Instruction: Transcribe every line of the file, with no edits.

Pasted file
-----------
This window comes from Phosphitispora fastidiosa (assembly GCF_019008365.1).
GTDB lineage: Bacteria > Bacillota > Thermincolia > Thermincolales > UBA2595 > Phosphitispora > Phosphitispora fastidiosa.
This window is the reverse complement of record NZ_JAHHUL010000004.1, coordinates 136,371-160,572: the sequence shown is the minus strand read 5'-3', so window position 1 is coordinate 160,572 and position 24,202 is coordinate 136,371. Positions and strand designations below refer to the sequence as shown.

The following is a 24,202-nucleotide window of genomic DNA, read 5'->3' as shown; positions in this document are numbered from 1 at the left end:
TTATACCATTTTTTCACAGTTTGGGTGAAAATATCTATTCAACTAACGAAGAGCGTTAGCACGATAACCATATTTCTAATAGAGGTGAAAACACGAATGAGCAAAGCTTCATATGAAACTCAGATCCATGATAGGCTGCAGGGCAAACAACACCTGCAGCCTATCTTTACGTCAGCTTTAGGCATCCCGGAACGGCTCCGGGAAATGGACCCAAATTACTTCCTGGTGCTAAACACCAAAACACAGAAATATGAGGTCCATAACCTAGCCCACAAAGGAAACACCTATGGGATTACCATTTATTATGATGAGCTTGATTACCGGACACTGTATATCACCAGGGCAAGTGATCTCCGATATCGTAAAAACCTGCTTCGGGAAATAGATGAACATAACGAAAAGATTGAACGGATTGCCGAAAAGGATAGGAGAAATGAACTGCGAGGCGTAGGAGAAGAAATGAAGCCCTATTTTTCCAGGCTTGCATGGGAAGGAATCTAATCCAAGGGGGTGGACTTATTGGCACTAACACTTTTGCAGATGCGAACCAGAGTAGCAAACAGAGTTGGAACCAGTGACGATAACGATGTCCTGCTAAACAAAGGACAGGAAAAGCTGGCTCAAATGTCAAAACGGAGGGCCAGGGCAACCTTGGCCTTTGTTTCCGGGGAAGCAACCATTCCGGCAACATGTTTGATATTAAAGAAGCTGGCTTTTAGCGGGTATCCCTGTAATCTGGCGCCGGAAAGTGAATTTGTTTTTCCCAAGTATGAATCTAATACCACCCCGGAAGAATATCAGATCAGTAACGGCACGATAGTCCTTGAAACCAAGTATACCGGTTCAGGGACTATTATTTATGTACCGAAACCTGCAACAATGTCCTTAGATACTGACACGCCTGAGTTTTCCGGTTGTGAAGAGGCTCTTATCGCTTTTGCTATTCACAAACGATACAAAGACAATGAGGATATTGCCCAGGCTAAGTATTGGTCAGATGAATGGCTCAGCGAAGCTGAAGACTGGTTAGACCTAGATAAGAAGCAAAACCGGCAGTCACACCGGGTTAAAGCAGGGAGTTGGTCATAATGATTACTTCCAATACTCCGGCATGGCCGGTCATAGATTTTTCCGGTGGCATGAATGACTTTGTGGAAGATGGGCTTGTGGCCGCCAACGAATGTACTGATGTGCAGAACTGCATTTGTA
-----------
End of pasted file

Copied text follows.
This window comes from Phosphitispora fastidiosa (assembly GCF_019008365.1).
GTDB lineage: Bacteria > Bacillota > Thermincolia > Thermincolales > UBA2595 > Phosphitispora > Phosphitispora fastidiosa.
This window is the reverse complement of record NZ_JAHHUL010000004.1, coordinates 136,371-160,572: the sequence shown is the minus strand read 5'-3', so window position 1 is coordinate 160,572 and position 24,202 is coordinate 136,371. Positions and strand designations below refer to the sequence as shown.

The following is a 24,202-nucleotide window of genomic DNA, read 5'->3' as shown; positions in this document are numbered from 1 at the left end:
TTATACCATTTTTTCACAGTTTGGGTGAAAATATCTATTCAACTAACGAAGAGCGTTAGCACGATAACCATATTTCTAATAGAGGTGAAAACACGAATGAGCAAAGCTTCATATGAAACTCAGATCCATGATAGGCTGCAGGGCAAACAACACCTGCAGCCTATCTTTACGTCAGCTTTAGGCATCCCGGAACGGCTCCGGGAAATGGACCCAAATTACTTCCTGGTGCTAAACACCAAAACACAGAAATATGAGGTCCATAACCTAGCCCACAAAGGAAACACCTATGGGATTACCATTTATTATGATGAGCTTGATTACCGGACACTGTATATCACCAGGGCAAGTGATCTCCGATATCGTAAAAACCTGCTTCGGGAAATAGATGAACATAACGAAAAGATTGAACGGATTGCCGAAAAGGATAGGAGAAATGAACTGCGAGGCGTAGGAGAAGAAATGAAGCCCTATTTTTCCAGGCTTGCATGGGAAGGAATCTAATCCAAGGGGGTGGACTTATTGGCACTAACACTTTTGCAGATGCGAACCAGAGTAGCAAACAGAGTTGGAACCAGTGACGATAACGATGTCCTGCTAAACAAAGGACAGGAAAAGCTGGCTCAAATGTCAAAACGGAGGGCCAGGGCAACCTTGGCCTTTGTTTCCGGGGAAGCAACCATTCCGGCAACATGTTTGATATTAAAGAAGCTGGCTTTTAGCGGGTATCCCTGTAATCTGGCGCCGGAAAGTGAATTTGTTTTTCCCAAGTATGAATCTAATACCACCCCGGAAGAATATCAGATCAGTAACGGCACGATAGTCCTTGAAACCAAGTATACCGGTTCAGGGACTATTATTTATGTACCGAAACCTGCAACAATGTCCTTAGATACTGACACGCCTGAGTTTTCCGGTTGTGAAGAGGCTCTTATCGCTTTTGCTATTCACAAACGATACAAAGACAATGAGGATATTGCCCAGGCTAAGTATTGGTCAGATGAATGGCTCAGCGAAGCTGAAGACTGGTTAGACCTAGATAAGAAGCAAAACCGGCAGTCACACCGGGTTAAAGCAGGGAGTTGGTCATAATGATTACTTCCAATACTCCGGCATGGCCGGTCATAGATTTTTCCGGTGGCATGAATGACTTTGTGGAAGATGGGCTTGTGGCCGCCAACGAATGTACTGATGTGCAGAACTGCATTTGTA